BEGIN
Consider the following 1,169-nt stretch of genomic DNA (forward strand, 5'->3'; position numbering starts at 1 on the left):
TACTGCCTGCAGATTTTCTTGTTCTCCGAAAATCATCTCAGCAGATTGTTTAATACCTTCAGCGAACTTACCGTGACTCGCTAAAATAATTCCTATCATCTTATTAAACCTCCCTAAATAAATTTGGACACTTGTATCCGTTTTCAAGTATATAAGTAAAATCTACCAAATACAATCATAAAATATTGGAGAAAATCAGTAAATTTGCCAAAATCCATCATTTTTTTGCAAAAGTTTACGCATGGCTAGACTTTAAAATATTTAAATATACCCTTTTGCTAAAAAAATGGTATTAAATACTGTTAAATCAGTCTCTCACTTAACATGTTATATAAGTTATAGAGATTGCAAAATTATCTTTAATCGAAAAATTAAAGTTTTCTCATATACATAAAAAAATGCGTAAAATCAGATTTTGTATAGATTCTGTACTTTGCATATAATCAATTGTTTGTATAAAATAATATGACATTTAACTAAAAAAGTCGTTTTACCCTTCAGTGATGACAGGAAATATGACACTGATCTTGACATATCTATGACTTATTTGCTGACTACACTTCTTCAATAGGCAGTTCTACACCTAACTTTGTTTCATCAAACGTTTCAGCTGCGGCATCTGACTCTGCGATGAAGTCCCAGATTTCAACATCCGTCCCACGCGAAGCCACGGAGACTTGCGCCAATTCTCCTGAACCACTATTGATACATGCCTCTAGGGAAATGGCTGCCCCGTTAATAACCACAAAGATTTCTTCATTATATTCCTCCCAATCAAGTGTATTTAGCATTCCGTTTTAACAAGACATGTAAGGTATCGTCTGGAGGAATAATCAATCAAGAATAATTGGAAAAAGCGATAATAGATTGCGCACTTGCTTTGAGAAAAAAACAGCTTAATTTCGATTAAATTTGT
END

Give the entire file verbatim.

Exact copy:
Consider the following 1,169-nt stretch of genomic DNA (forward strand, 5'->3'; position numbering starts at 1 on the left):
TACTGCCTGCAGATTTTCTTGTTCTCCGAAAATCATCTCAGCAGATTGTTTAATACCTTCAGCGAACTTACCGTGACTCGCTAAAATAATTCCTATCATCTTATTAAACCTCCCTAAATAAATTTGGACACTTGTATCCGTTTTCAAGTATATAAGTAAAATCTACCAAATACAATCATAAAATATTGGAGAAAATCAGTAAATTTGCCAAAATCCATCATTTTTTTGCAAAAGTTTACGCATGGCTAGACTTTAAAATATTTAAATATACCCTTTTGCTAAAAAAATGGTATTAAATACTGTTAAATCAGTCTCTCACTTAACATGTTATATAAGTTATAGAGATTGCAAAATTATCTTTAATCGAAAAATTAAAGTTTTCTCATATACATAAAAAAATGCGTAAAATCAGATTTTGTATAGATTCTGTACTTTGCATATAATCAATTGTTTGTATAAAATAATATGACATTTAACTAAAAAAGTCGTTTTACCCTTCAGTGATGACAGGAAATATGACACTGATCTTGACATATCTATGACTTATTTGCTGACTACACTTCTTCAATAGGCAGTTCTACACCTAACTTTGTTTCATCAAACGTTTCAGCTGCGGCATCTGACTCTGCGATGAAGTCCCAGATTTCAACATCCGTCCCACGCGAAGCCACGGAGACTTGCGCCAATTCTCCTGAACCACTATTGATACATGCCTCTAGGGAAATGGCTGCCCCGTTAATAACCACAAAGATTTCTTCATTATATTCCTCCCAATCAAGTGTATTTAGCATTCCGTTTTAACAAGACATGTAAGGTATCGTCTGGAGGAATAATCAATCAAGAATAATTGGAAAAAGCGATAATAGATTGCGCACTTGCTTTGAGAAAAAAACAGCTTAATTTCGATTAAATTTGT